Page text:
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by Mark Driscoll
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Mon May 20, 2013
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Sun May 19, 2013
by Shandel Slaten
Why Your “Best Try” Is Such a Miserable Failure
“Being born is a passive event. But death, now that’s something you can actively help in achieving for yourself.” —paraphrase of Martin Luther, 1518 Heidelberg Disputation
How’s that perfection thing working out?
In our democratic society we love to talk about freedom. But anybody out there ever tried to be perfect? Ah, shucks. Turns out we’re not as free as we thought.
Freedom of the will is a thorny issue—but only theoretically speaking. The problem of the un-free will is not a philosophical problem. The crux is that we are called to perfection, and we can't achieve it, so none of us is truly free.
“Free will, after the fall, has the power to do good only in a passive capacity, but it can always do evil in an active capacity,” –Thesis 14, Heidelberg Disputation
Here’s a non-Yoda translation: after sin came into the world, the human will was so corrupted, even our best efforts are tainted before God. People have the capacity to do good but only when God comes onto the scene and makes us alive again.
Naked and filthy or clothed and righteous
People stand naked in sin or clothed in the identity of Christ. There's no middle ground in between. We can do good before God but only in a passive capacity. Consider this analogy:
“[As water] can be heated but cannot heat itself, the will is driven by Satan or by God, as it acts in the vertical sphere of life. Instead of trusting the Word of the Lord, we turn to the lie of the Deceptor, and doubt binds our wills as it deafens our ears. Freedom comes only through the new identity given through Christ’s death, that becomes our death to captivity and deception.” – Robert Kolb, Luther on the Theology of the Cross
Do your best and God does the rest?
Claiming we somehow add just a little bit of good to our standing with God through our efforts is what Gerhard Forde coined as human “affrontery.” As if we could simply do our best and have God do the rest.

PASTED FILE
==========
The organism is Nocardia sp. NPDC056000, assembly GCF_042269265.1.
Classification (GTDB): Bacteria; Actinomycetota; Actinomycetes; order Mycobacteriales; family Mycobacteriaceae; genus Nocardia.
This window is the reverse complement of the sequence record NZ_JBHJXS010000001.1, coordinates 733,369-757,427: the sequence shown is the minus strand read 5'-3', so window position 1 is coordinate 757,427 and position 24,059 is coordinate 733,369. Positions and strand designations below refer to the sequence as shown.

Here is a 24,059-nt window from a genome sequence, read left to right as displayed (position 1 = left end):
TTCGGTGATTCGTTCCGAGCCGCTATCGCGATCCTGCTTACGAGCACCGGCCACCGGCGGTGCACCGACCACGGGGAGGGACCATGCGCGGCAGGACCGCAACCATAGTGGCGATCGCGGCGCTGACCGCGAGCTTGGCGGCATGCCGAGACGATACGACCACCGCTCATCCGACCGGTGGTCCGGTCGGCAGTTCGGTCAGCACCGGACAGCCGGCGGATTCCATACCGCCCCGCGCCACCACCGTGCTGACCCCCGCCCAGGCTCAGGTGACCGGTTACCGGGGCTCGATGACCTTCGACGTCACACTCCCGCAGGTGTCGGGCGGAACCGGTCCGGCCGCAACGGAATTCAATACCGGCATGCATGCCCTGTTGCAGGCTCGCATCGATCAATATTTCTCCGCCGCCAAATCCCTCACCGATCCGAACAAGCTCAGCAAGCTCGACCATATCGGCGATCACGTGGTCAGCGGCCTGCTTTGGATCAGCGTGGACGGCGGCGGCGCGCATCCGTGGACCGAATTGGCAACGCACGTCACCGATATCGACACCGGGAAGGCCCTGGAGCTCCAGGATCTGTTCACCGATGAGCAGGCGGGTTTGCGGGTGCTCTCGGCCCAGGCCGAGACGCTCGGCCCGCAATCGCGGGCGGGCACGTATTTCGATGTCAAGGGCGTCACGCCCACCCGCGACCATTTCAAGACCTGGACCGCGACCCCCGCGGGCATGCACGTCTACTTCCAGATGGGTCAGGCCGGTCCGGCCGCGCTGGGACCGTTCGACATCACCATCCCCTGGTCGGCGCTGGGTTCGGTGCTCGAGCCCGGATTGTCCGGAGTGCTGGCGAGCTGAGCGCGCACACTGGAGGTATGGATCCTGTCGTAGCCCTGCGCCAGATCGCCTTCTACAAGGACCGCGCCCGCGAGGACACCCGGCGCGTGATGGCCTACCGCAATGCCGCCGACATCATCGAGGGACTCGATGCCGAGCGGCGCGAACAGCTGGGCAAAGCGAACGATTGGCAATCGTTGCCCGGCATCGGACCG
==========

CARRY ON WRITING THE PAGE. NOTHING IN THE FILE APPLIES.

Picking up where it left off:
“The person who believes that he can obtain grace by doing what is in him adds sin to sin so that he becomes doubly guilty.” –Thesis 16, Heidelberg Disputation
Still we strive for just a teeny-weenie bit of good deeds to gain God’s favor. This proclivity masks itself as piety, but it’s an affront to God’s perfect work of Christ, on the cross, for our sins. Christ’s death and resurrection is complete (it is finished), not a supplement to our shortcomings.
People have the capacity to do good, but only when God comes onto the scene and makes us alive again.
Death to valiant efforts
Humans are not autonomous beings. We are to image our creator and receive our identity in him. But still we twist this beautiful truth towards our means and make rules for ourselves—rules that highlight our valiant spiritual efforts—in spiritual disciplines, idol-hunting skill, or even belief in our own belief. None of this will do.
“Striving for the standards people set for themselves can convince them that they are not able to reach their goals, but apart from the perspective at the foot of the cross they will not understand that the solution lies not in trying harder but in dying to their sinful identity. At the foot of the cross sinners finally lose the presumption that they simply must stretch a bit higher. They fall to the earth to die to their sinful identity.” –Kolb
The beauty of all this is that we are born anew. Death always comes before a resurrection.
Recommended Reading: Robert Kolb, Luther on the Theology of the Cross